• Posted on 7/9/2020

     

    NovaCare Rehabilitation proudly partnered with the Philadelphia 76ers to help local communities remain healthy and safe during the coronavirus pandemic. The two organizations are donating 10,000 masks to areas of need in Philadelphia and Camden, N.J., where the team is headquartered.

    In partnership with the Sixers Youth Foundation, the masks will be donated to Camden Health & Athletic Association, Food Corps, Cathedral Kitchen, Playworks, Salvation Army Krocs Center, LUCY Outreach, Camden County School District, KIPP Schools, Philabundance, Food Bank of South Jersey and Camden County Department of Human Services. These organizations were pre-selected based off demonstrated need and its history with the foundation and NovaCare.

    “We are proud to collaborate with our more than 30-year partner, the Sixers, to provide masks in the communities we serve to promote health, safety and well-being,” said NovaCare Rehabilitation President Dan Bradley. 

    Masks are mandatory in Philadelphia if you’re outside in public areas to help stop the spread of COVID-19, and these stylish masks are branded with each organizations’ marks. 

    “These are communities in need that really don’t have easy access to masks,” said Katie O’Reilly, the Sixers’ chief marketing officer. “Our foundation spends the bulk of its work in the city of Philadelphia and Camden, so they have a great understanding of that. We wanted to help, and obviously so did NovaCare.”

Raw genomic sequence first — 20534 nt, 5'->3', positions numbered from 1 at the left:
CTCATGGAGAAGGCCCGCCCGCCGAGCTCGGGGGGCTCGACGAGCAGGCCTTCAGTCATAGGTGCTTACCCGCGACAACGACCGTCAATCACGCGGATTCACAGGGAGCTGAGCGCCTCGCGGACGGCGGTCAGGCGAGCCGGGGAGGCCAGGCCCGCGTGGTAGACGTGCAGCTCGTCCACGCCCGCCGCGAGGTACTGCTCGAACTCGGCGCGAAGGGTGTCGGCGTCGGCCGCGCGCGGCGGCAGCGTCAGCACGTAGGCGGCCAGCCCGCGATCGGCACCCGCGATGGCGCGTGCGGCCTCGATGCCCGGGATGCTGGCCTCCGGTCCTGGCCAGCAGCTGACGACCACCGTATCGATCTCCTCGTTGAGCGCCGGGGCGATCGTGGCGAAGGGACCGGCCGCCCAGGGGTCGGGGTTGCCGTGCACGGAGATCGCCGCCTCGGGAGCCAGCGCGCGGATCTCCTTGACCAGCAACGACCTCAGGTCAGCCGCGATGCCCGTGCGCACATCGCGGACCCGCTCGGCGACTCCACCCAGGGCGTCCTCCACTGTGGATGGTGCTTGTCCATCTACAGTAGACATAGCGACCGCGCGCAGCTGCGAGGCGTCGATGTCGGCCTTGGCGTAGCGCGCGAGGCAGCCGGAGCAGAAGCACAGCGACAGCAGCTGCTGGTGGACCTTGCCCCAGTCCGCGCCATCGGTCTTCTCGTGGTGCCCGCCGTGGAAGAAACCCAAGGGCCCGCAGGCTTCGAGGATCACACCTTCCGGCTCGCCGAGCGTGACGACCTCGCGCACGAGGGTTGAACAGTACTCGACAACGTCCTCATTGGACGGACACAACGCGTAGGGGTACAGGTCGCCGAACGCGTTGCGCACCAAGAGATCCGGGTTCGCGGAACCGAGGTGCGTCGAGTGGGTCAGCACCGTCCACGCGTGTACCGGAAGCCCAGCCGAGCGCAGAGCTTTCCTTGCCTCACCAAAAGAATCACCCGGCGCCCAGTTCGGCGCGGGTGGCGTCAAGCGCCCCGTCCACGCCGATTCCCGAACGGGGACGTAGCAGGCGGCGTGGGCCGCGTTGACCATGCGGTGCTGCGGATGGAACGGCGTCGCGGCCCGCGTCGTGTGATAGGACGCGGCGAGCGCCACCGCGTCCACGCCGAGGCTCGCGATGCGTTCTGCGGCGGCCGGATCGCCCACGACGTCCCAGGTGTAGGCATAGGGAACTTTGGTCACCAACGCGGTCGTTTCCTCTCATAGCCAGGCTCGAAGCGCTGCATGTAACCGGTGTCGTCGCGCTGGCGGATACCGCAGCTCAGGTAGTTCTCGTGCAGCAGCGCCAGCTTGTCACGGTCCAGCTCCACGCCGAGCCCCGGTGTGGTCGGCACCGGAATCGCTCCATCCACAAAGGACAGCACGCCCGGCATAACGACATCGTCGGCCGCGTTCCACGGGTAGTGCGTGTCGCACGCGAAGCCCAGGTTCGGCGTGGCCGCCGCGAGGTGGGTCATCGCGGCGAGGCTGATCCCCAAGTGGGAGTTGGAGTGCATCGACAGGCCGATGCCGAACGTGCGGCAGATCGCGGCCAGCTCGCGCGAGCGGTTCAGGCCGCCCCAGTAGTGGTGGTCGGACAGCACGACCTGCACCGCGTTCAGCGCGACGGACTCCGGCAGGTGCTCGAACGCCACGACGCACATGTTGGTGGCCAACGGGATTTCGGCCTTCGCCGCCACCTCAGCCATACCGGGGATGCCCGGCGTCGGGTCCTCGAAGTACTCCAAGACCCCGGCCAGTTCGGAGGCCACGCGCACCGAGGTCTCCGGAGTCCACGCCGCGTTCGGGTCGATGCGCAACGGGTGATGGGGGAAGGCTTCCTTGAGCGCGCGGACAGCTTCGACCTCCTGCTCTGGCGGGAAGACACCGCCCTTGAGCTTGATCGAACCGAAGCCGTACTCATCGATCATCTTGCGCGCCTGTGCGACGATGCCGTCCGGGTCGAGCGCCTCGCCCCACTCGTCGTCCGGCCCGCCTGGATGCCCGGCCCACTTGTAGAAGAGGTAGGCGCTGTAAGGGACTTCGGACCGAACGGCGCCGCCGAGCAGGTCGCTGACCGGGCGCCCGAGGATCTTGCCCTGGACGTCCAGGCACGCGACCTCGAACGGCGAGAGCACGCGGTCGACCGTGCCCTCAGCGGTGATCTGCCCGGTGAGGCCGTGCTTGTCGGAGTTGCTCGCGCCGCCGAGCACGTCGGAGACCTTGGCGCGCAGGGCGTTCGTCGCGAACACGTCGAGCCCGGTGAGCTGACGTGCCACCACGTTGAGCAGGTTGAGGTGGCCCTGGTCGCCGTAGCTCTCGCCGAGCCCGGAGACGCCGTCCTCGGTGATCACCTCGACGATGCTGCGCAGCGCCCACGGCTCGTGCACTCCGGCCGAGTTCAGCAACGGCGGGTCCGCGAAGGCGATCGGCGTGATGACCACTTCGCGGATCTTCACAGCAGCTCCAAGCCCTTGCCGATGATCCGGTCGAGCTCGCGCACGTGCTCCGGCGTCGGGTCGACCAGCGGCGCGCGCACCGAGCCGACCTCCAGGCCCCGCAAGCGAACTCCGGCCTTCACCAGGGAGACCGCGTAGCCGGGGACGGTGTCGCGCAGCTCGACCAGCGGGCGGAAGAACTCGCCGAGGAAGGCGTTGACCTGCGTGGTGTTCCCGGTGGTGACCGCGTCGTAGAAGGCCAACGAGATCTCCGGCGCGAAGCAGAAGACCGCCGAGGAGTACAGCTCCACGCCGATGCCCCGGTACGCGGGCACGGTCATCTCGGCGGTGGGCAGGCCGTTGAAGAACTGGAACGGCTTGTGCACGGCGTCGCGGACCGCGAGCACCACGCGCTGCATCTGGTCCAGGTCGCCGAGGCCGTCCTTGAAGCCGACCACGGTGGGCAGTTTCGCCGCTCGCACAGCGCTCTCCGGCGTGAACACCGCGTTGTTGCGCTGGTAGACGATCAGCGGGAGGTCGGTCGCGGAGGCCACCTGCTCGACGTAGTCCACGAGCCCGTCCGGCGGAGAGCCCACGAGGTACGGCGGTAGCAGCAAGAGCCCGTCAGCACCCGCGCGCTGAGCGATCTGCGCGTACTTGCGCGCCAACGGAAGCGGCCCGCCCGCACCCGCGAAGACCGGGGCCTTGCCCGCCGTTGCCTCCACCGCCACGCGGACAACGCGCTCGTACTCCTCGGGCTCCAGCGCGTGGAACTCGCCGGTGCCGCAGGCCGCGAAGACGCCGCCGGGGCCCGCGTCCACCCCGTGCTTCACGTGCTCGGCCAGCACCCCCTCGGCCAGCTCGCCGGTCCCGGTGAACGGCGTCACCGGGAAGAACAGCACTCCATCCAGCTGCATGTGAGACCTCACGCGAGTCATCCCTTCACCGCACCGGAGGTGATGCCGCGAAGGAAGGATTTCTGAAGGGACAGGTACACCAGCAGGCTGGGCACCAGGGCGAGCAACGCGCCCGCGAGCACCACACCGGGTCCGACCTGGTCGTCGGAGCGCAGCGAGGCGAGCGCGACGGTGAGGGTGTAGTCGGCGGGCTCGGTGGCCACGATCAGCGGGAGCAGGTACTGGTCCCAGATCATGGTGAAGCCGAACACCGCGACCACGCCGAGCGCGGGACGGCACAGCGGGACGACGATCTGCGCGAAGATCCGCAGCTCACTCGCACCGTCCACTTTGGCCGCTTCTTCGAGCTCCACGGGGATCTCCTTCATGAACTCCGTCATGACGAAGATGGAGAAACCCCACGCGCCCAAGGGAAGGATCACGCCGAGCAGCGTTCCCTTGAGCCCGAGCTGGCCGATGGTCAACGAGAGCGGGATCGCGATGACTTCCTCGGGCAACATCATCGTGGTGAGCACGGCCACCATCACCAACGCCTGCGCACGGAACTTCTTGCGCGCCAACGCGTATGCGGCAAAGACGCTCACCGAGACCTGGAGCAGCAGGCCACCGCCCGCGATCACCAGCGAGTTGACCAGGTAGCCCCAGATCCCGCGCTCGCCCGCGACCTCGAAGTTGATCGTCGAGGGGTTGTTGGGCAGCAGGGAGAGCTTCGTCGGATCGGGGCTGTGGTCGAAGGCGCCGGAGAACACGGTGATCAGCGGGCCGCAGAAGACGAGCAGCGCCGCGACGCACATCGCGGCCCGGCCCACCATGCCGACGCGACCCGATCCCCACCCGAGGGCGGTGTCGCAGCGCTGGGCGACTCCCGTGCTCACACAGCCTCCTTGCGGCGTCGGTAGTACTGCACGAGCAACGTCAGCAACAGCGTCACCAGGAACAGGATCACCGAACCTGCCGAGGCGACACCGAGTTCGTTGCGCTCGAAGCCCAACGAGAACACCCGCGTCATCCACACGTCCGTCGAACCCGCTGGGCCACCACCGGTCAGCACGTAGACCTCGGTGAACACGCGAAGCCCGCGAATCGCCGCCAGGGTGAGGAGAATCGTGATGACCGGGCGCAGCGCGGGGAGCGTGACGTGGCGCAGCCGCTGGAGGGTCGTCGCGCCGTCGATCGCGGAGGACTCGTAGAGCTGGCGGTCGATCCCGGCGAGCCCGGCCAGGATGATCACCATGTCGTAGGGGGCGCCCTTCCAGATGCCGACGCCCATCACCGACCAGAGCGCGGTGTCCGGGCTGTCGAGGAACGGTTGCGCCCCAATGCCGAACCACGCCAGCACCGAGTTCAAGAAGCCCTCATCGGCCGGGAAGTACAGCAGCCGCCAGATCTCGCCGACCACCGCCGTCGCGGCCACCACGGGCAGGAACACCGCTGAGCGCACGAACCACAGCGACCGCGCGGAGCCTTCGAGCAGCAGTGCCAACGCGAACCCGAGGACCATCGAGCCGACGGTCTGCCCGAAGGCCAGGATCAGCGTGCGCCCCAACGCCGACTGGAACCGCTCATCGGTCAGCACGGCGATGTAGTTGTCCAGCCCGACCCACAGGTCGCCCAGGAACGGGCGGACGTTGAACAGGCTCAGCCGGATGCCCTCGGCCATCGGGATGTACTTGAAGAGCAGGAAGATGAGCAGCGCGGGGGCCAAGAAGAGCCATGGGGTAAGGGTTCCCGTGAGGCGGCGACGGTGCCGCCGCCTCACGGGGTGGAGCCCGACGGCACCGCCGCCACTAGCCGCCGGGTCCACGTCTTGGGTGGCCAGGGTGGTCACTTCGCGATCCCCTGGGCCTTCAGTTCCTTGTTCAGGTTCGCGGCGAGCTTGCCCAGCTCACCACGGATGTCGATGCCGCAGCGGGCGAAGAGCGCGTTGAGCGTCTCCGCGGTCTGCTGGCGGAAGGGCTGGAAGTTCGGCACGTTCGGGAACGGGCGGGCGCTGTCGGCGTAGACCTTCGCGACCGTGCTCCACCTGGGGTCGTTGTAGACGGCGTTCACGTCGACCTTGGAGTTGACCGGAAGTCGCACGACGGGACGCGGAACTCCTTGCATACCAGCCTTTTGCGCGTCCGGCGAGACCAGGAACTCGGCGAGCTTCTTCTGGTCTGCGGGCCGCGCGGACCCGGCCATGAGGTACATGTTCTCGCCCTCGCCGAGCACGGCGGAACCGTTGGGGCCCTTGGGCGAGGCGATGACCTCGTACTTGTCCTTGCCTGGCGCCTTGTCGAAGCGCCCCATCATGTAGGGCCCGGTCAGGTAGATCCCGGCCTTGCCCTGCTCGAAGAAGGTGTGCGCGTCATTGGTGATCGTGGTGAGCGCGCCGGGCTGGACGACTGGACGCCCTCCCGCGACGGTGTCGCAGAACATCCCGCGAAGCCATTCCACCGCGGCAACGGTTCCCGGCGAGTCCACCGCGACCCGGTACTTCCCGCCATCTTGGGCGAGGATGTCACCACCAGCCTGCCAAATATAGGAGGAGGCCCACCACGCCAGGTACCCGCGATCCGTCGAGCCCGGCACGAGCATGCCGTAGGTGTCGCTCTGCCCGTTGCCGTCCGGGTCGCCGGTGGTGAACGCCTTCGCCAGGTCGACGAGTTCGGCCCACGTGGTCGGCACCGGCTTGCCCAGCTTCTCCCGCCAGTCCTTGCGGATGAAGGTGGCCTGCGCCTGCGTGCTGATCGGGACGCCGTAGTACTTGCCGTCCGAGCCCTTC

For more information, please read the full story here.

  • Posted on 3/30/2020

     

    Each March, the National Athletic Trainers’ Association (NATA) celebrates National Athletic Training Month. This year’s slogan is “ATs Impact Health Care Through Action.”


    Since I became a certified athletic trainer in 1995, I am often posed the question “Why did you choose this profession?” Many times my answer is not only an expression of my own feelings, but a compilation of answers I have heard from the number of interviews I have conducted through my position as regional coordinator for sports medicine.


    As many athletic trainers have, I came from an athletic background. I enjoyed success as a high school athlete, but I was not gifted enough or provided the opportunity to take my talents to the next level. However, my friend invited me to a college career fair at the local university, and a window of opportunity presented itself to me when I learned about athletic training. Following that career fair, I knew this profession would impact me for the rest of my life. I had found a profession that would allow me to maintain my appetite for sports: the competitiveness, the excitement of game day, the ability to be part of a team and, most importantly, the ability to impact every athlete through my actions as a health care provider.


    Oftentimes during the interview process, I hear the response from candidates that the reason they became an athletic trainer was because of the effect their athletic trainer had on them. Whether they sustained an injury in high school or college, they were impacted by their athletic trainer and this profession. No matter the response they give, all athletic trainers possess a number of similar traits, including the innate need to help others.